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5 vSphere 8 features to know about

The latest vSphere release offers expanded lifecycle management features, data processing unit hardware support and management dashboards for admins to track deployment metrics.

When a vendor announces a new software version, it can be tough for admins to figure out what features will benefit their organization the most.

In the session "10 New and Exciting Things About vSphere 8 That You Absolutely Need to Know " at VMware Explore 2022, Himanshu Singh, director of cloud platform product marketing for VMware, and Dave Morera, senior technical marketing architect at the virtualization vendor, explained the top vSphere features. The session gave attendees a look at why VMware focused on specific features and outlined what IT administrators should expect to see as part of the product roadmap going forward.

As admins expand their organization's infrastructure, they must address concerns around server capacity, increased complexity and CPU-centric security models.

They must also evaluate CPU resource allocation: About 30% of CPU capacity is just focused on network and security, which can reduce available computing power for mission-critical workloads, Singh said.

A main goal of vSphere 8 is to bring cloud benefits on premises, according to Singh. This means that admins can deploy vSphere 8 to make on-premises deployments suitable for flexible consumption, developer agility and high-performance workloads.

Ideally, the software will help developers and engineers deploy cloud services with minimal effort.

A look at vSphere 8 features

As more organizations investigate upgrading to vSphere 8, here are the top features to evaluate.

VMware Explore 2022

1. Cloud Services Console and Cloud Consumption Interface

As VMware brings more of its portfolio into the cloud to support multi-cloud operations, the vendor is also expanding its offerings for cross-cloud visibility. Cloud Services Console provides a centralized management layer for an organization's vSphere footprint, and it gives admins the options to pick what services they want to run within vSphere.

Version 8 also adds the Cloud Consumption Interface, an API that lets admins manage infrastructure from a single interface. Available tasks include VM provisioning, adding cloud storage or virtual private cloud configuration.

2. Admin services and lifecycle management

Version 8 brings data processing unit (DPU) support for vSphere Lifecycle Manager (vLCM) and expanded recovery options with vSphere+. The latest features for vLCM let admins stage cluster image updates, remediate multiple vCenter hosts in parallel and configure clusters at scale. However, vSphere 8 is the last release to support baseline lifecycle management.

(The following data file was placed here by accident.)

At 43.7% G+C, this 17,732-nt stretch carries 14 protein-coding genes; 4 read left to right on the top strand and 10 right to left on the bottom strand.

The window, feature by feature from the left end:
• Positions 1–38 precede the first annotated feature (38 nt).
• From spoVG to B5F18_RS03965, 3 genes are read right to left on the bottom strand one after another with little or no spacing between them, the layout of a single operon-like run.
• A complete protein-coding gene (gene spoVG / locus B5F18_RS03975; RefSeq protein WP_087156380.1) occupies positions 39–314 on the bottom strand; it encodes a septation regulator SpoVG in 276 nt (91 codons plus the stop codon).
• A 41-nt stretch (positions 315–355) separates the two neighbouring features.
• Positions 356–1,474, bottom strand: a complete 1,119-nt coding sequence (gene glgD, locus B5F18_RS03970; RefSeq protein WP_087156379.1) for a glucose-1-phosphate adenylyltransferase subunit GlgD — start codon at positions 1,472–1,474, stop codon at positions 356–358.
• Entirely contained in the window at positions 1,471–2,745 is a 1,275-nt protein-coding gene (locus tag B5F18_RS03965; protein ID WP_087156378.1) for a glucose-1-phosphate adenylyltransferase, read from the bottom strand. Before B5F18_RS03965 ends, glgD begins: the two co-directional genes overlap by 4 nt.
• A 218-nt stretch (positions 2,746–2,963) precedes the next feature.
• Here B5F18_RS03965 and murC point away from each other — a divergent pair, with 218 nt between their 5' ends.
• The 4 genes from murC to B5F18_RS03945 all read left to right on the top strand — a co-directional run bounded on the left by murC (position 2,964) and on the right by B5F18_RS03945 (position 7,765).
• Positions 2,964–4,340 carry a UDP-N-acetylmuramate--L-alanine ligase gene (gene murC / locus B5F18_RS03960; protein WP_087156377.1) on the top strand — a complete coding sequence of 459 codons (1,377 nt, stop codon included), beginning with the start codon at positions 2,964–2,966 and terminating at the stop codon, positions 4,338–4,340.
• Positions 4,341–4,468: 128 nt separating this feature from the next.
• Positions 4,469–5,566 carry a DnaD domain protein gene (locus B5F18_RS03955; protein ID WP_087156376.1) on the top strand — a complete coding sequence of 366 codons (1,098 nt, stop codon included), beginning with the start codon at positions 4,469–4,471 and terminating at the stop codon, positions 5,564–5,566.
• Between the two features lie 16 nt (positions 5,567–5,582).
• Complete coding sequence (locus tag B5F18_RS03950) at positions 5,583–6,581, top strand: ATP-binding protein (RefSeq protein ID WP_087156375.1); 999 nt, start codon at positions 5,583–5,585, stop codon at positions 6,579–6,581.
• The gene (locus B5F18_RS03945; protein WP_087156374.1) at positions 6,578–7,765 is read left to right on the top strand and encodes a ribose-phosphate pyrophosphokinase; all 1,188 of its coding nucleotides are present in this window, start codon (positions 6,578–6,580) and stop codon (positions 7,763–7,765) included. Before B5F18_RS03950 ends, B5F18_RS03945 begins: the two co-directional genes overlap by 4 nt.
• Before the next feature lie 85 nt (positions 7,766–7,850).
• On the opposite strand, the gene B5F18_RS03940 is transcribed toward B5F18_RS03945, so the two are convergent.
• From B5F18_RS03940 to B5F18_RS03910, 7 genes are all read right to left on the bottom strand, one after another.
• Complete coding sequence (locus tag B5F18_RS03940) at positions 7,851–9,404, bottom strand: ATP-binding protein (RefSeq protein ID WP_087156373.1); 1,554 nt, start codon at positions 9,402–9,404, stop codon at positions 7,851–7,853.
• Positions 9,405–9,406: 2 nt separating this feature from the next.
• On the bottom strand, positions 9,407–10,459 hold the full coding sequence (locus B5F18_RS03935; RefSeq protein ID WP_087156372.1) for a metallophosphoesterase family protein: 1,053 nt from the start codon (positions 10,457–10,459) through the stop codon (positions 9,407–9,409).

With expanded lifecycle management features, admins can now also pre-stage ESXi hosts prior to download, which reduces the time a host spends in maintenance mode.

3. Add-on cloud services

This feature helps admins bring customization to their vSphere instances and add services for capacity planning and disaster recovery. This approach enables admins to get the value of these services without having to pay for the entire ecosystem.

VMware has integration for Aria, formerly vRealize, and VMware Cloud DR on vSphere. This gives admins the option to add features for cloud capacity planning and disaster recovery, respectively.

4. VSphere on DPUs

At Explore, VMware announced DPU support through its Distributed Services Engine. This feature, which uses Project Monterey, is designed to offload workload functions to DPUs.

"If you think about what's been happening with GPUs, it's similar [with DPUs. We're] shifting to give back CPU resources," Singh said.

Admins are concerned about the availability -- and cost -- of DPUs, as organizations must invest in the hardware to gain the computing power. VMware has announced partnerships and support for Nvidia and AMD DPUs, but adoption is still in early stages for this hardware.

5. Tanzu Kubernetes Grid 2.0

VMware vSphere 8 includes the latest release of Tanzu Kubernetes Grid. This release has a new Cluster API that lets users standardize Kubernetes deployments, as well as a feature called Workload Availability Zones. Workload Availability Zones let admins isolate workloads across vSphere clusters.

VMware also added features for Carvel-based tooling. Carvel's tools support Kubernetes application building, configuration and deployment, and they are designed to help with package management.

Features for AI, ML and memory optimization

A few other features for vSphere 8 focus on AI and machine learning, the distributed resource scheduler and sustainability.

Singh said this release has greater support for virtual GPUs and passthrough devices. Admins can now have up to four virtual GPUs within a VM, and the available number of passthrough devices is doubled in vSphere 8.

Version 8 also includes a feature called vSphere Memory Monitoring and Remediation, which tracks statics on memory at both the VM and host levels. For organizations that decide to track power consumption of workloads, IT teams can use vSphere Green Metrics to monitor energy consumption of host system activities, idle activity and vSphere hosts.

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